Foxx also praised the underlying Defense bill: “One need not look too far back in history to find words that remind us of our responsibility to provide for the common defense. President Ronald Reagan, in his first inaugural address, promised to `check and reverse the growth of government,' but also to `maintain sufficient strength to prevail if need be, knowing that if we do so we will have the best chance of never having to use that strength.' That message… still holds true today.”

McGovern opposed the underlying Defense measure: “All Members of this House are strongly committed to protecting our national security--regardless of party, region, or political point of view. It has been the tradition of the House Armed Services Committee, at the staff and member level, to work in a bipartisan way to carefully craft the annual defense authorizations bill…But given such a tradition, it comes as a surprise to see so many…that attempt to repudiate and attack several of the president's national security policies. From warehousing low-level detainees [terrorism suspects] for an indeterminate amount of time, to delaying the implementation of the repeal of Don't Ask, Don't Tell [which banned gays from serving openly in the military, to hamstringing the implementation of the bipartisan-supported New START Treaty [a nuclear weapons reduction agreement between the U.S. and Russia]…such changes have all the appearance of a partisan agenda.”

McGovern also opposed the portion of the resolution which provided for expedited consideration of legislation extending the Patriot Act: “The Senate is currently debating this reauthorization, and the Republicans feel it necessary to…jam this bill through this House as soon as the Senate is done with it. This is no way to debate legislation dealing with our homeland security and basic civil rights and civil liberties. This is an important issue. Members need time to be able to understand all of the implications of the Patriot Act.”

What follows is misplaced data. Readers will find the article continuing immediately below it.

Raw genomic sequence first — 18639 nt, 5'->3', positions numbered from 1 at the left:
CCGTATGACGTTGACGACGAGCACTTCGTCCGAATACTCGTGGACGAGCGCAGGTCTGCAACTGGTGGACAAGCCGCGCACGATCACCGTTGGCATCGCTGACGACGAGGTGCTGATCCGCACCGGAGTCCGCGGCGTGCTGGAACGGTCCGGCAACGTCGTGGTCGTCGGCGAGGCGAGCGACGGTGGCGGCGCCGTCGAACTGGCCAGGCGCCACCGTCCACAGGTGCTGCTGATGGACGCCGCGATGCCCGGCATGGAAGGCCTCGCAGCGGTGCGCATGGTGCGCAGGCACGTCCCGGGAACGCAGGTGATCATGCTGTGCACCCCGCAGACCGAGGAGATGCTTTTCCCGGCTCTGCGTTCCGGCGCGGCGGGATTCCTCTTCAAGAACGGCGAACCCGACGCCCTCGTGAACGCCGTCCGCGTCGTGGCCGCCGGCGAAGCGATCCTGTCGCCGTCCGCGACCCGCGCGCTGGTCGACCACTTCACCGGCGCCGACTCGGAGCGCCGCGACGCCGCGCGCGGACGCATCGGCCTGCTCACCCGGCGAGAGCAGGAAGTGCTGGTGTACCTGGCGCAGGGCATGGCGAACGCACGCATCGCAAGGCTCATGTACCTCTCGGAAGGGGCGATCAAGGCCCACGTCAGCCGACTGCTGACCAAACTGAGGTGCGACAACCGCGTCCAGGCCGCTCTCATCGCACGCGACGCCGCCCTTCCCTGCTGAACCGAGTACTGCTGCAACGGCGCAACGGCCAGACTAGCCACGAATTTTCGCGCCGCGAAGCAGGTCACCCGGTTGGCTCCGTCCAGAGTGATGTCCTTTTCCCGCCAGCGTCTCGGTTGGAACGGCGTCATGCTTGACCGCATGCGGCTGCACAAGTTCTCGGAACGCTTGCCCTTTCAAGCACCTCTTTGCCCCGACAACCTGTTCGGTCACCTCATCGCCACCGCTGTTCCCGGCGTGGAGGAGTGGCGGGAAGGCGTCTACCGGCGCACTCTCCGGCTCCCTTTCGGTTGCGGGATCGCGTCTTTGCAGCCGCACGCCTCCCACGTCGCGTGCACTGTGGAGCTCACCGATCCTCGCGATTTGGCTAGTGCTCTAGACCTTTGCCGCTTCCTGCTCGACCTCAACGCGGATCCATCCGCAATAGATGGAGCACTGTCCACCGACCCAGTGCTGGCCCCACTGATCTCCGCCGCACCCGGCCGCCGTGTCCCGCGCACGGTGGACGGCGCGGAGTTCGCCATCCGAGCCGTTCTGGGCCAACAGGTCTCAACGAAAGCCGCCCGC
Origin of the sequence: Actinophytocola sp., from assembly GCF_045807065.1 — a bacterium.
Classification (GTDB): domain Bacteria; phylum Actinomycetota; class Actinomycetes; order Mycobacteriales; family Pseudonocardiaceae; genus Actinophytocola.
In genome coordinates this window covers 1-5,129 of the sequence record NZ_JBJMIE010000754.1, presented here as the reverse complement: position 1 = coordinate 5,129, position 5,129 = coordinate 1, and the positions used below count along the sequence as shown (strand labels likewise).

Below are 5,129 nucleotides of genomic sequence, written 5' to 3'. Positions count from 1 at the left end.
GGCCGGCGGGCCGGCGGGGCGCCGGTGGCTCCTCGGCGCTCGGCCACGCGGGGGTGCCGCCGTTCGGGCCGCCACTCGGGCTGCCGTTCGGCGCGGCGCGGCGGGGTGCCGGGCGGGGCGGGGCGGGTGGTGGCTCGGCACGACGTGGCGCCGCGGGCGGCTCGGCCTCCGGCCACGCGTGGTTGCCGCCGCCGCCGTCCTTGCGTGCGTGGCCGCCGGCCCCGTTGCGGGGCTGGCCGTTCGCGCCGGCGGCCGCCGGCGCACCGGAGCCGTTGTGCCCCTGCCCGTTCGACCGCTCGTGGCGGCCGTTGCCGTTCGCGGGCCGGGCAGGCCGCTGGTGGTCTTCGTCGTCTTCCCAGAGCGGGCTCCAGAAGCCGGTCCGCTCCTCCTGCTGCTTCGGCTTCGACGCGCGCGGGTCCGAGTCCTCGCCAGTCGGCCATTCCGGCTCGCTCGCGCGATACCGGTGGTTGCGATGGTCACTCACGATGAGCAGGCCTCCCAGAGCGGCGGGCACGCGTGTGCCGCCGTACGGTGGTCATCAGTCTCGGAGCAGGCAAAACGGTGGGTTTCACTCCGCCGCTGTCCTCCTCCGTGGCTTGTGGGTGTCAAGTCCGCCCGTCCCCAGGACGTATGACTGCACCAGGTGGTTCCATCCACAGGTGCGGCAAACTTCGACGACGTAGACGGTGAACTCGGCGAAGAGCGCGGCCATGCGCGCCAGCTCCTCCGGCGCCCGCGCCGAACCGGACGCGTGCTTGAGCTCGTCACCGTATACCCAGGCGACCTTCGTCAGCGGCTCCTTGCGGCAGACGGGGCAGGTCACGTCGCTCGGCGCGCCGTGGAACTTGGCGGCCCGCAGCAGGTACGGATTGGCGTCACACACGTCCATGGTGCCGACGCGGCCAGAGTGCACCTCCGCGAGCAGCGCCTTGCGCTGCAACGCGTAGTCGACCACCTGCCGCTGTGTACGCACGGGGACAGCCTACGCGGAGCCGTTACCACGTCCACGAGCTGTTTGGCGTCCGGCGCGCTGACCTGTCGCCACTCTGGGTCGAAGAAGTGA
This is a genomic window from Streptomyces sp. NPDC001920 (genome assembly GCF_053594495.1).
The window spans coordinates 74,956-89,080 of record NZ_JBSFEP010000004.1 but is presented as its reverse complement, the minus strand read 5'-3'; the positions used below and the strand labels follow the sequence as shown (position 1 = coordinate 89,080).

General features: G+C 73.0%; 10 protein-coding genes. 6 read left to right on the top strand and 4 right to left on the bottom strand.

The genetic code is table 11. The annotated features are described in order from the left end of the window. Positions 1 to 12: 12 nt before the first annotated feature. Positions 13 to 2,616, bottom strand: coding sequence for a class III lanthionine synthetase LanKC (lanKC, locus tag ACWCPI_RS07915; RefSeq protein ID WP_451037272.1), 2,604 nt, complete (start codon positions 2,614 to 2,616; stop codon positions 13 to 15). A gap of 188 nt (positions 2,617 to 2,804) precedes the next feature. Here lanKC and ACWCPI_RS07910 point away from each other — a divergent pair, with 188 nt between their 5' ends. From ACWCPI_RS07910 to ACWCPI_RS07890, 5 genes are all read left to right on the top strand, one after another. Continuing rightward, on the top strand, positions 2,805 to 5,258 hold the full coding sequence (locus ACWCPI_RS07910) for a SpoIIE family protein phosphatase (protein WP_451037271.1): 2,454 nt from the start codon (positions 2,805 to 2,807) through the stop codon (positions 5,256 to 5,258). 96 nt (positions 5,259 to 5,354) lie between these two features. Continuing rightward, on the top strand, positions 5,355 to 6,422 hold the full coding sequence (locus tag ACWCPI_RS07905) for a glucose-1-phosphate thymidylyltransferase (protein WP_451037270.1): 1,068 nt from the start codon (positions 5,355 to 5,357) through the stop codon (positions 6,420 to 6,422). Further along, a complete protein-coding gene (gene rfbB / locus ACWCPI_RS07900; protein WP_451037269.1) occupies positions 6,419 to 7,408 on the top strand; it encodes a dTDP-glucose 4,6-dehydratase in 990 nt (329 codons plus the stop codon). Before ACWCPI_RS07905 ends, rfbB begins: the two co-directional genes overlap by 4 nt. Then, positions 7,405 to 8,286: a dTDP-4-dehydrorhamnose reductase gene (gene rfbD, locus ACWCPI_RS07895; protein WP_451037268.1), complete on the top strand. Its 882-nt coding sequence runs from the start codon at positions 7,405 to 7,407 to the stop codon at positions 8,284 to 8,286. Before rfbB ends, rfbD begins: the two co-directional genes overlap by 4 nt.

[Normally, the House Rules Committee passes a resolution setting a time limit for debate and determining which amendments may be offered to bills. The full House then votes on that resolution. Following passage of the resolution, the chamber begins debate on the underlying bill. House rules, however, prohibit the full House from voting on such a resolution until the day after it passes the Rules Committee. In order for the House to pass a resolution on the same day it was passed by the committee, it must receive a two-thirds majority vote.

Occasionally, the House circumvents this requirement by passing what is known as a “same-day rule.”  A same-day rule is a resolution that waives the two-thirds majority vote requirement, and allows for passage with a simple majority vote. Under this procedure, the House first passes the same-day rule (which waives the two-thirds majority vote requirement). Following the vote on the same day rule, the House then passes the resolution setting a time limit for debate and determining which amendments to the underlying bill. After passing that resolution, the House can begin debate on the underlying bill. Republican leaders used this “same-day rule” procedure for legislation extending the Patriot Act.]


The House agreed to the previous question motion by a vote of 233-179. All 230 Republicans present and 3 Democrats voted “yea.” 179 Democrats voted “nay.” As a result the House proceeded to a final vote on a resolution setting a time limit for debate and determining which amendments could be offered to legislation limiting federal funding for graduate medical education to $46 million per year, as well as a separate bill that provided annual funding for Defense Department programs. (This resolution also provided for expedited consideration of the government surveillance law known as the Patriot Act.)